Great Piano Works Explained
Catherine Kautsky is the George and Marjorie Olsen Chandler Professor of Music and the Chair of Keyboard at Lawrence University. She earned her Master of Music degree from The Juilliard School and her Doctor of Musical Arts degree from Stony Brook University. She is a performer, teacher, writer, and lecturer who has performed and given classes on six continents, winning accolades for both her playing and her far-ranging commentary. The New York Times lauded her as “a pianist who can play Mozart and Schubert as though their sentiments and habits of musical speech coincided exactly with hers.”
01: J. S. Bach and The Well-Tempered Clavier
Begin the course with the sublime keyboard works of Johann Sebastian Bach. Learn about the musical form of the fugue, based in the interplay of different musical lines or “voices,” employing a basic musical idea or subject in successive variations. Study two of Bach’s fugues and contemplate his genius in using their formal materials to create music of astonishing beauty and dramatic power.
02: Bach’s French Suites
Delve into the riches of Bach’s dance suites, multi-part works built on simple musical elements. In his French Suite No. 5 in G major, study the individual movements, from the peaceful Allemande and the lively Courante to the pensive Sarabande and the final, joyous Gigue. Grasp how Bach creates endless variations of motion, rhythm, texture, and tension/resolution in this magical keyboard piece.
03: Joseph Haydn’s Early Classical Piano
Take a first look at sonata form, a key formal structure in classical music. In Haydn’s brilliant Sonata in C Minor, see how the first movement leads from the opening exposition through development and recapitulation, and how Haydn uses musical detours, transitions, and tonal modulations to create an engrossing and often surprising musical narrative, bearing his own unique expressive signature.
04: Mozart’s High Classical Piano
Enter the world of Mozart’s superlative writing for the piano. In excerpts from his piano sonatas, observe how he creates perfectly balanced phrases, making exquisite use of the musical conventions of the classical era. Find the essence of his musical voice in his use of melodies, drawing on the lyricism of opera, and his ability to move seamlessly from one emotional state to another.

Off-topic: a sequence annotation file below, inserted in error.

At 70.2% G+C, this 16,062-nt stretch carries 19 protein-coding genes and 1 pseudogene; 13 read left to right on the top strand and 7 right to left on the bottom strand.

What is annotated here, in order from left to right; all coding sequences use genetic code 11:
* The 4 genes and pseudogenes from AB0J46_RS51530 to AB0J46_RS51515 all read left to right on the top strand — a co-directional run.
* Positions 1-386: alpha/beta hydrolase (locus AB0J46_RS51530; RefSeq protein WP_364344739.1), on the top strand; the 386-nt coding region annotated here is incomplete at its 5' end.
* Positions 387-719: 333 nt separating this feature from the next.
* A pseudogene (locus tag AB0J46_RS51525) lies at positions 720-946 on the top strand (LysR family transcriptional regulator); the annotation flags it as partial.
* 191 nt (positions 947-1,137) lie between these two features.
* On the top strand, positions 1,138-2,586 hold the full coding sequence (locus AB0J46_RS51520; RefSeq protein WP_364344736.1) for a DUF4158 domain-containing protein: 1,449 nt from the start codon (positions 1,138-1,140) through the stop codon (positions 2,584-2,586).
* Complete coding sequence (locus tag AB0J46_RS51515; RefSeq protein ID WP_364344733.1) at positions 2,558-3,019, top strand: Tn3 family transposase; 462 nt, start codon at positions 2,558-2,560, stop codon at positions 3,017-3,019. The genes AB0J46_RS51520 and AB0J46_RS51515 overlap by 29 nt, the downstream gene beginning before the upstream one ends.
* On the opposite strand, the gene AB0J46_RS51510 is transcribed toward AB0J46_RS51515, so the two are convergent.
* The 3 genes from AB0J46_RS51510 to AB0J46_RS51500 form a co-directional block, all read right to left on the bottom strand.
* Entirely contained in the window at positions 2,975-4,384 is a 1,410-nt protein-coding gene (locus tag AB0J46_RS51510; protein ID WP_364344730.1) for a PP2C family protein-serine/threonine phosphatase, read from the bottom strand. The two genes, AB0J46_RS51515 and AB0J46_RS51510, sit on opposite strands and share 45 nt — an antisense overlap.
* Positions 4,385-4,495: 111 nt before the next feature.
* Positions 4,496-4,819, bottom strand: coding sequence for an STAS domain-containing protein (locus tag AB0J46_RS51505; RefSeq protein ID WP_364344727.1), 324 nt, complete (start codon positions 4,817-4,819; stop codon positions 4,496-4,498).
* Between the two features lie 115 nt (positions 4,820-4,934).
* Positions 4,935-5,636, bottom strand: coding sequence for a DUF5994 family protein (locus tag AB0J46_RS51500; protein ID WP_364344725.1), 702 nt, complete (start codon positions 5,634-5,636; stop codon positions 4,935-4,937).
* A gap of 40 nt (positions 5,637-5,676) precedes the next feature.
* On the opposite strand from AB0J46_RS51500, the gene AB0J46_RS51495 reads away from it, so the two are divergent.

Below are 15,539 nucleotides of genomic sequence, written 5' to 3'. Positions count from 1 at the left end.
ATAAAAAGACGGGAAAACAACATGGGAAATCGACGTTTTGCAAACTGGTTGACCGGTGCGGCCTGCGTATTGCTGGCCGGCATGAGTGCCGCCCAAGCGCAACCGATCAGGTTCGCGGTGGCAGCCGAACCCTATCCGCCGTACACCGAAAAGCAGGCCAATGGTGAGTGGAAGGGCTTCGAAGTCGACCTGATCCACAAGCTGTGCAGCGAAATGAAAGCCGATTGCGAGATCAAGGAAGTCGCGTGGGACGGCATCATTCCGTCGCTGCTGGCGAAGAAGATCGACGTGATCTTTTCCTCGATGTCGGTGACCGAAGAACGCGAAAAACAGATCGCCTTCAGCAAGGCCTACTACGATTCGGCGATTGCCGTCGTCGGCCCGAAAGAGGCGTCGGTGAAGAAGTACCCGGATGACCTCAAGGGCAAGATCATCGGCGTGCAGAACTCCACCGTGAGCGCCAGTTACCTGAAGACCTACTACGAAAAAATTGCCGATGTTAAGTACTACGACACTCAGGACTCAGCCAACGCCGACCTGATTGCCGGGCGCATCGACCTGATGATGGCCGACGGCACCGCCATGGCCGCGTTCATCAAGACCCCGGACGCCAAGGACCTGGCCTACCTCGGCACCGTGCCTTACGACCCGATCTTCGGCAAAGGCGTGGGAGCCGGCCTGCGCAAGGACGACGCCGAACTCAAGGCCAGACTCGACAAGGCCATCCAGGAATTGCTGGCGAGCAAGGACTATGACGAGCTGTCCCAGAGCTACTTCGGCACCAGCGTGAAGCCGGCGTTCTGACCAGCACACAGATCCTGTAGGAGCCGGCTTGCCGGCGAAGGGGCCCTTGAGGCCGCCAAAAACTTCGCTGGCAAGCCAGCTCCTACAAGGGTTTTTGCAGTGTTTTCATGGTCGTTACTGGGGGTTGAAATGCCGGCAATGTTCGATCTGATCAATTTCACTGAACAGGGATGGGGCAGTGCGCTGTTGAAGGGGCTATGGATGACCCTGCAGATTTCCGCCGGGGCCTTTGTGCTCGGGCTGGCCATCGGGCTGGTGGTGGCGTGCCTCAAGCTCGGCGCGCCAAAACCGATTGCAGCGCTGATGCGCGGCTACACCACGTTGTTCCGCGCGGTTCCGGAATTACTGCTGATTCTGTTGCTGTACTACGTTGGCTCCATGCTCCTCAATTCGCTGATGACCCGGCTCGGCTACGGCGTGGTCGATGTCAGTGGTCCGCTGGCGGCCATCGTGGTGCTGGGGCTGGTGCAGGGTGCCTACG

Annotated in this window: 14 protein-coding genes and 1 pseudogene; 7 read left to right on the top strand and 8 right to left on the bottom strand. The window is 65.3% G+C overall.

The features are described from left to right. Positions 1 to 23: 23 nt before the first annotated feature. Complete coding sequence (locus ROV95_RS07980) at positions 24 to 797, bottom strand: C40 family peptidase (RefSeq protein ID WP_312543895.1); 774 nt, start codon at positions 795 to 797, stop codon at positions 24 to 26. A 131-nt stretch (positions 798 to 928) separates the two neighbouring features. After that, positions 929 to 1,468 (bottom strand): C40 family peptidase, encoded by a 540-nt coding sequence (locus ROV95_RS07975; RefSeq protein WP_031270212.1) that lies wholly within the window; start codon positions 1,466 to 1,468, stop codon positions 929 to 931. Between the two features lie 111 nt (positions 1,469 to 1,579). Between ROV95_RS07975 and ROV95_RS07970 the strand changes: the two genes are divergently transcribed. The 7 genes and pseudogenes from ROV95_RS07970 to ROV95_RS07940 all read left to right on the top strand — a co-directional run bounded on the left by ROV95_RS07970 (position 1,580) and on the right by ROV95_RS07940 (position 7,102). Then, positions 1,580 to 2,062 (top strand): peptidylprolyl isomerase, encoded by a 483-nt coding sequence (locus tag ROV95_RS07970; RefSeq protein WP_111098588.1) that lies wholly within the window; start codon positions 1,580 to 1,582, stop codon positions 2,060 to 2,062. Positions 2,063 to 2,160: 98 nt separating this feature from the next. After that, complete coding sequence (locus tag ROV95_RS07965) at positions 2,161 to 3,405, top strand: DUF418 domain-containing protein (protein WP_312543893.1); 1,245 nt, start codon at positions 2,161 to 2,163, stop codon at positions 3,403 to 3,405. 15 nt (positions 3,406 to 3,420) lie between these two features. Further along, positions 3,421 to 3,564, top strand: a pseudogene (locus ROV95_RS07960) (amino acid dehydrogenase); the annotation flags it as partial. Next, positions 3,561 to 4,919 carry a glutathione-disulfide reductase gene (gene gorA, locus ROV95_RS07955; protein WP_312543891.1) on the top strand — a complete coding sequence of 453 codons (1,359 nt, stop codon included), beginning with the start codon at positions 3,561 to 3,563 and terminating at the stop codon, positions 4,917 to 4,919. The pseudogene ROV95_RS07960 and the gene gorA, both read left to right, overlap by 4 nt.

05: Mozart’s Sonata in C Minor, K. 457
From the dramatic opening of the great C Minor Sonata, hear how the sonata functions as a dynamic conversation between opposing ideas, expressed in the interaction of different musical voices and themes. Learn about the uses of the pedals in piano music, about Mozart’s markings in the score, and the slurs (the linking of notes), harmonies, and modulations that give this passionate work its power.
06: Beethoven’s Sonata in F Minor, Op. 2, No. 1
Witness how the composer challenged expectations in this piece by enlarging the structure of the sonata and infusing it with more drama and contrast than previous composers had done. See how Beethoven ingeniously uses small musical ideas to create huge structures, fusing logic and emotion with unforgettable expressive force, and using longer forms, louder dynamics, and combustible energy to distinguish himself from his classical predecessors.
07: Beethoven’s Sonata No. 31, Op. 110, Movt. 1
In this late Beethoven masterpiece, travel into the architecture of the first movement, to see how the composer creates a compelling musical narrative. Follow the unfolding themes, their development through multiple modulations, and the uncanny return to the original tonality that make the movement a remarkable journey. Then hear the complete movement, in Professor Kautsky’s sensitive playing.